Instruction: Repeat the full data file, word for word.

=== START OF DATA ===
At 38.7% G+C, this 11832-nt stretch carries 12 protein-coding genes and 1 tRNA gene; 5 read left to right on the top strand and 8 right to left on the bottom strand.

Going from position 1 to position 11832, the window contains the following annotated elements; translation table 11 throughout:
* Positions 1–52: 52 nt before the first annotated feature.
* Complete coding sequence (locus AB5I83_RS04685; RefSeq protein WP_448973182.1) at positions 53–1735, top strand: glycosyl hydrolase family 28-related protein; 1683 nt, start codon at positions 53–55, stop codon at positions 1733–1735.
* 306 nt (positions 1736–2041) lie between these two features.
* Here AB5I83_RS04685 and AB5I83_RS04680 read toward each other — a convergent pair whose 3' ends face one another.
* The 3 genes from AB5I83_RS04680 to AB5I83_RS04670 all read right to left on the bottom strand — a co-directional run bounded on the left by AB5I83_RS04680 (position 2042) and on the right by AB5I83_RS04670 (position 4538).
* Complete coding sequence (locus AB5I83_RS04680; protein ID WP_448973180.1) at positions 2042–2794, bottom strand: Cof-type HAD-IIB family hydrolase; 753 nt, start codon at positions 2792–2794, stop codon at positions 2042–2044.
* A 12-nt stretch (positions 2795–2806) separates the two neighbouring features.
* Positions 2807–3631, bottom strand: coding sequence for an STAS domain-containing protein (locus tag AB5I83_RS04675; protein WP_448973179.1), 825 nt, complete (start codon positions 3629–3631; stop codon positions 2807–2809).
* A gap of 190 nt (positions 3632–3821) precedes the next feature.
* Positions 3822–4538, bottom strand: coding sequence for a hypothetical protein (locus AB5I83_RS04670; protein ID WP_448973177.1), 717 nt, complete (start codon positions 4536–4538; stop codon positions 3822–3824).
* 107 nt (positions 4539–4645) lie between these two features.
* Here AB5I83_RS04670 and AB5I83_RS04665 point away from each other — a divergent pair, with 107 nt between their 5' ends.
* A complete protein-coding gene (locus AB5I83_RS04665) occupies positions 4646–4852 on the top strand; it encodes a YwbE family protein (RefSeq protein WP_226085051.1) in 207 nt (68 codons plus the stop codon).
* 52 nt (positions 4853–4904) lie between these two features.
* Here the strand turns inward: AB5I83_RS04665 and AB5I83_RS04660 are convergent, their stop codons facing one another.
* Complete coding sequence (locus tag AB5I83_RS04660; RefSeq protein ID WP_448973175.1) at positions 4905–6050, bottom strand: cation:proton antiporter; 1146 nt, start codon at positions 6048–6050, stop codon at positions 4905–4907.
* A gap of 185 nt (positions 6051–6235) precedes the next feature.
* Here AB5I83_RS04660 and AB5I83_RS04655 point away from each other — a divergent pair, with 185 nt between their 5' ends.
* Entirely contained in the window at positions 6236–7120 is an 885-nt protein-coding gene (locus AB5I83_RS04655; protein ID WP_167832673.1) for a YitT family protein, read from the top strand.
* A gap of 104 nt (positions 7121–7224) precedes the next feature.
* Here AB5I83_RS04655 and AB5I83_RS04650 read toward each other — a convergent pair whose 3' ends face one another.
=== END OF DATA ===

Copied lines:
At 38.7% G+C, this 11832-nt stretch carries 12 protein-coding genes and 1 tRNA gene; 5 read left to right on the top strand and 8 right to left on the bottom strand.

Going from position 1 to position 11832, the window contains the following annotated elements; translation table 11 throughout:
* Positions 1–52: 52 nt before the first annotated feature.
* Complete coding sequence (locus AB5I83_RS04685; RefSeq protein WP_448973182.1) at positions 53–1735, top strand: glycosyl hydrolase family 28-related protein; 1683 nt, start codon at positions 53–55, stop codon at positions 1733–1735.
* 306 nt (positions 1736–2041) lie between these two features.
* Here AB5I83_RS04685 and AB5I83_RS04680 read toward each other — a convergent pair whose 3' ends face one another.
* The 3 genes from AB5I83_RS04680 to AB5I83_RS04670 all read right to left on the bottom strand — a co-directional run bounded on the left by AB5I83_RS04680 (position 2042) and on the right by AB5I83_RS04670 (position 4538).
* Complete coding sequence (locus AB5I83_RS04680; protein ID WP_448973180.1) at positions 2042–2794, bottom strand: Cof-type HAD-IIB family hydrolase; 753 nt, start codon at positions 2792–2794, stop codon at positions 2042–2044.
* A 12-nt stretch (positions 2795–2806) separates the two neighbouring features.
* Positions 2807–3631, bottom strand: coding sequence for an STAS domain-containing protein (locus tag AB5I83_RS04675; protein WP_448973179.1), 825 nt, complete (start codon positions 3629–3631; stop codon positions 2807–2809).
* A gap of 190 nt (positions 3632–3821) precedes the next feature.
* Positions 3822–4538, bottom strand: coding sequence for a hypothetical protein (locus AB5I83_RS04670; protein ID WP_448973177.1), 717 nt, complete (start codon positions 4536–4538; stop codon positions 3822–3824).
* 107 nt (positions 4539–4645) lie between these two features.
* Here AB5I83_RS04670 and AB5I83_RS04665 point away from each other — a divergent pair, with 107 nt between their 5' ends.
* A complete protein-coding gene (locus AB5I83_RS04665) occupies positions 4646–4852 on the top strand; it encodes a YwbE family protein (RefSeq protein WP_226085051.1) in 207 nt (68 codons plus the stop codon).
* 52 nt (positions 4853–4904) lie between these two features.
* Here the strand turns inward: AB5I83_RS04665 and AB5I83_RS04660 are convergent, their stop codons facing one another.
* Complete coding sequence (locus tag AB5I83_RS04660; RefSeq protein ID WP_448973175.1) at positions 4905–6050, bottom strand: cation:proton antiporter; 1146 nt, start codon at positions 6048–6050, stop codon at positions 4905–4907.
* A gap of 185 nt (positions 6051–6235) precedes the next feature.
* Here AB5I83_RS04660 and AB5I83_RS04655 point away from each other — a divergent pair, with 185 nt between their 5' ends.
* Entirely contained in the window at positions 6236–7120 is an 885-nt protein-coding gene (locus AB5I83_RS04655; protein ID WP_167832673.1) for a YitT family protein, read from the top strand.
* A gap of 104 nt (positions 7121–7224) precedes the next feature.
* Here AB5I83_RS04655 and AB5I83_RS04650 read toward each other — a convergent pair whose 3' ends face one another.